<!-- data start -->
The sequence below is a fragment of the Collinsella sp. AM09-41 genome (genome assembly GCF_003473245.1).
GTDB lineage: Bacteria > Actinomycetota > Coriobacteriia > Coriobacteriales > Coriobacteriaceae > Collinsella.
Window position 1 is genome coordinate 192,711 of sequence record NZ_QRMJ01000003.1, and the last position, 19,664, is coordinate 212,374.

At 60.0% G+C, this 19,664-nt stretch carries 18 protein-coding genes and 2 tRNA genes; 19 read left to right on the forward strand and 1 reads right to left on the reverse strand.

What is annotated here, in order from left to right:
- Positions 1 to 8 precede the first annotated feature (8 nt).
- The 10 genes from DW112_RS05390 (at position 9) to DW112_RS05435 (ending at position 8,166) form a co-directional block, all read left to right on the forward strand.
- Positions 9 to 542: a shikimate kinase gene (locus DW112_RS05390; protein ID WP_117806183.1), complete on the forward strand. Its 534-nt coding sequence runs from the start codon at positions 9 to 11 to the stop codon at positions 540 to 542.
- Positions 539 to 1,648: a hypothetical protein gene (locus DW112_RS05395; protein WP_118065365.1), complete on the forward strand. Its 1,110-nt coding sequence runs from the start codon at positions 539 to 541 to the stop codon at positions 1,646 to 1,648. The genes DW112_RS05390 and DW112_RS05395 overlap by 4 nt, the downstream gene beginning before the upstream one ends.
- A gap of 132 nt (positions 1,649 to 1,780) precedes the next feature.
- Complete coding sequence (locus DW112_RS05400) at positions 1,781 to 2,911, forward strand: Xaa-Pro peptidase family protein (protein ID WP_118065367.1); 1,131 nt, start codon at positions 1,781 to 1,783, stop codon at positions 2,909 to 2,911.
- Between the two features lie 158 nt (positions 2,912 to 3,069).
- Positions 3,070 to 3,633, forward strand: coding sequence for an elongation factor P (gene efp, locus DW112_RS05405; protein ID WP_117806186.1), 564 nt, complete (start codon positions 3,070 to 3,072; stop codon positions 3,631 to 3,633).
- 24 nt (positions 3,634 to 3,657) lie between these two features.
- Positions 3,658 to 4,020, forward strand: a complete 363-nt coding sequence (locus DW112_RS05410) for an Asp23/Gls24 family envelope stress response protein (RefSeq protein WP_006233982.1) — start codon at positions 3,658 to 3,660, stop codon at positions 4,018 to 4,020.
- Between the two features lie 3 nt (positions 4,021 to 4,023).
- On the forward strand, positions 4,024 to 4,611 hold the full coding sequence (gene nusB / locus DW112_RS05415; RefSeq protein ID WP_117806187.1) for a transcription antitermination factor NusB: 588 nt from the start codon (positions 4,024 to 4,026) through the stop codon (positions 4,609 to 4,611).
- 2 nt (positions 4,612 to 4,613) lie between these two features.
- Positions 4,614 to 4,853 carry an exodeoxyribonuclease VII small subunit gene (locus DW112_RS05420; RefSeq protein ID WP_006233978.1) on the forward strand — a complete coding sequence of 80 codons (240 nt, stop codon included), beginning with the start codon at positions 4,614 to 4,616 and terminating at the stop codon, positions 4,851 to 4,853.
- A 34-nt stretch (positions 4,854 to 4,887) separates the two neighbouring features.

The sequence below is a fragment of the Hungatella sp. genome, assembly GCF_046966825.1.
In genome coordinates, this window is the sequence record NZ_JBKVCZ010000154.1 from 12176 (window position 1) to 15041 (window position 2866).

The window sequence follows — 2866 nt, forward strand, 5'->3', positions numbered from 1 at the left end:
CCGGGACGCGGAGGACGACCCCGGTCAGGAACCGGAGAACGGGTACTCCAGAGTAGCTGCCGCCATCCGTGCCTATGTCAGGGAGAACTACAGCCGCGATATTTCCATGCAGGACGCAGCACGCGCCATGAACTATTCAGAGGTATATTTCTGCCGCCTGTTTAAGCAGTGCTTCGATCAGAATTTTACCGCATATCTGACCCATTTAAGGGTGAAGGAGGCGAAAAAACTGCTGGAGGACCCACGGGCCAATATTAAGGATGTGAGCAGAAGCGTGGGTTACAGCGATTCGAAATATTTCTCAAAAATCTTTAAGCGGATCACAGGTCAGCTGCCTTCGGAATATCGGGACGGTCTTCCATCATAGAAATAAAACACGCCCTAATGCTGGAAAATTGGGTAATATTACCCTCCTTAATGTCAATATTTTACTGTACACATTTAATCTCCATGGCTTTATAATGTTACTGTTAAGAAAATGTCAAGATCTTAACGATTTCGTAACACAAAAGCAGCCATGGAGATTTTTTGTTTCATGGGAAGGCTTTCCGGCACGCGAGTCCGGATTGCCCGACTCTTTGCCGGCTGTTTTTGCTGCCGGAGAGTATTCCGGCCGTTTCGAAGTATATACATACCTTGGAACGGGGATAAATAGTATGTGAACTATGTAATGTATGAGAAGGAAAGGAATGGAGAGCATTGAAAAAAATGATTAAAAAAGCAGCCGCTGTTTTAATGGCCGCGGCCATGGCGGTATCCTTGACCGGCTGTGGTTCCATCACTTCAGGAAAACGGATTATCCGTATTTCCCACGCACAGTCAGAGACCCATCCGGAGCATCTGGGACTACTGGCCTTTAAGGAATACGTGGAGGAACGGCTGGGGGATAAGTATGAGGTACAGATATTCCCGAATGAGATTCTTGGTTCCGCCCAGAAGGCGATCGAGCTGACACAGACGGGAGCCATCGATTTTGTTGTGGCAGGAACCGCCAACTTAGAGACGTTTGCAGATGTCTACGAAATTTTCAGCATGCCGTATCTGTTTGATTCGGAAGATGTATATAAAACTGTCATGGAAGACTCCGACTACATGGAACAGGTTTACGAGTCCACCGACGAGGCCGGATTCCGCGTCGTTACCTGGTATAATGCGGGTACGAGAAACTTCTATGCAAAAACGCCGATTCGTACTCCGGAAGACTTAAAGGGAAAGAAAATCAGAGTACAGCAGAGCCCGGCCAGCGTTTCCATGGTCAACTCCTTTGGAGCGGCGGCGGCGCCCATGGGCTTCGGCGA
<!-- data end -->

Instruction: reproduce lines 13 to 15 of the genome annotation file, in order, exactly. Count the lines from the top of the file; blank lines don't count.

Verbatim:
- Positions 3,070 to 3,633, forward strand: coding sequence for an elongation factor P (gene efp, locus DW112_RS05405; protein ID WP_117806186.1), 564 nt, complete (start codon positions 3,070 to 3,072; stop codon positions 3,631 to 3,633).
- 24 nt (positions 3,634 to 3,657) lie between these two features.
- Positions 3,658 to 4,020, forward strand: a complete 363-nt coding sequence (locus DW112_RS05410) for an Asp23/Gls24 family envelope stress response protein (RefSeq protein WP_006233982.1) — start codon at positions 3,658 to 3,660, stop codon at positions 4,018 to 4,020.